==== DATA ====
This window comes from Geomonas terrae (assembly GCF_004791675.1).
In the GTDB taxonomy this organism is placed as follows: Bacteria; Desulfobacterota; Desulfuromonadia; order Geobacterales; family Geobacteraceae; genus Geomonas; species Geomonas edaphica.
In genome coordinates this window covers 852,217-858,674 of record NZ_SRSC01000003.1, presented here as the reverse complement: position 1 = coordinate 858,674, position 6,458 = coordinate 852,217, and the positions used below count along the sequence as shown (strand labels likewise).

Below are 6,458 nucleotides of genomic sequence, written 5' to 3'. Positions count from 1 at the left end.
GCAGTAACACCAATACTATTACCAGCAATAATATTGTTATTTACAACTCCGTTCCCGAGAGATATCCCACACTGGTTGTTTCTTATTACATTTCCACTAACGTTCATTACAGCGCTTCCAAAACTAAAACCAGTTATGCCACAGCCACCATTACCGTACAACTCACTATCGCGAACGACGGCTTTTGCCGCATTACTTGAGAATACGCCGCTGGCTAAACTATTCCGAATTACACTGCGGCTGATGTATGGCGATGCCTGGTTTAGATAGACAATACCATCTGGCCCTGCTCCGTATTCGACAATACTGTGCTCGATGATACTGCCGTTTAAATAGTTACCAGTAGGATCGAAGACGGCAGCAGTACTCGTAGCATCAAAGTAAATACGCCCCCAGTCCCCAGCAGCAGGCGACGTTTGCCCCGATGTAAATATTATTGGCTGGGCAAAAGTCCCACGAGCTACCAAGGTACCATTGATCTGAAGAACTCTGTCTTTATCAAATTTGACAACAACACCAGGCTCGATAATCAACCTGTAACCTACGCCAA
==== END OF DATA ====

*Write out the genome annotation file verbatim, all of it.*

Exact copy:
This window comes from Geomonas terrae (assembly GCF_004791675.1).
In the GTDB taxonomy this organism is placed as follows: Bacteria; Desulfobacterota; Desulfuromonadia; order Geobacterales; family Geobacteraceae; genus Geomonas; species Geomonas edaphica.
In genome coordinates this window covers 852,217-858,674 of record NZ_SRSC01000003.1, presented here as the reverse complement: position 1 = coordinate 858,674, position 6,458 = coordinate 852,217, and the positions used below count along the sequence as shown (strand labels likewise).

Below are 6,458 nucleotides of genomic sequence, written 5' to 3'. Positions count from 1 at the left end.
GCAGTAACACCAATACTATTACCAGCAATAATATTGTTATTTACAACTCCGTTCCCGAGAGATATCCCACACTGGTTGTTTCTTATTACATTTCCACTAACGTTCATTACAGCGCTTCCAAAACTAAAACCAGTTATGCCACAGCCACCATTACCGTACAACTCACTATCGCGAACGACGGCTTTTGCCGCATTACTTGAGAATACGCCGCTGGCTAAACTATTCCGAATTACACTGCGGCTGATGTATGGCGATGCCTGGTTTAGATAGACAATACCATCTGGCCCTGCTCCGTATTCGACAATACTGTGCTCGATGATACTGCCGTTTAAATAGTTACCAGTAGGATCGAAGACGGCAGCAGTACTCGTAGCATCAAAGTAAATACGCCCCCAGTCCCCAGCAGCAGGCGACGTTTGCCCCGATGTAAATATTATTGGCTGGGCAAAAGTCCCACGAGCTACCAAGGTACCATTGATCTGAAGAACTCTGTCTTTATCAAATTTGACAACAACACCAGGCTCGATAATCAACCTGTAACCTACGCCAA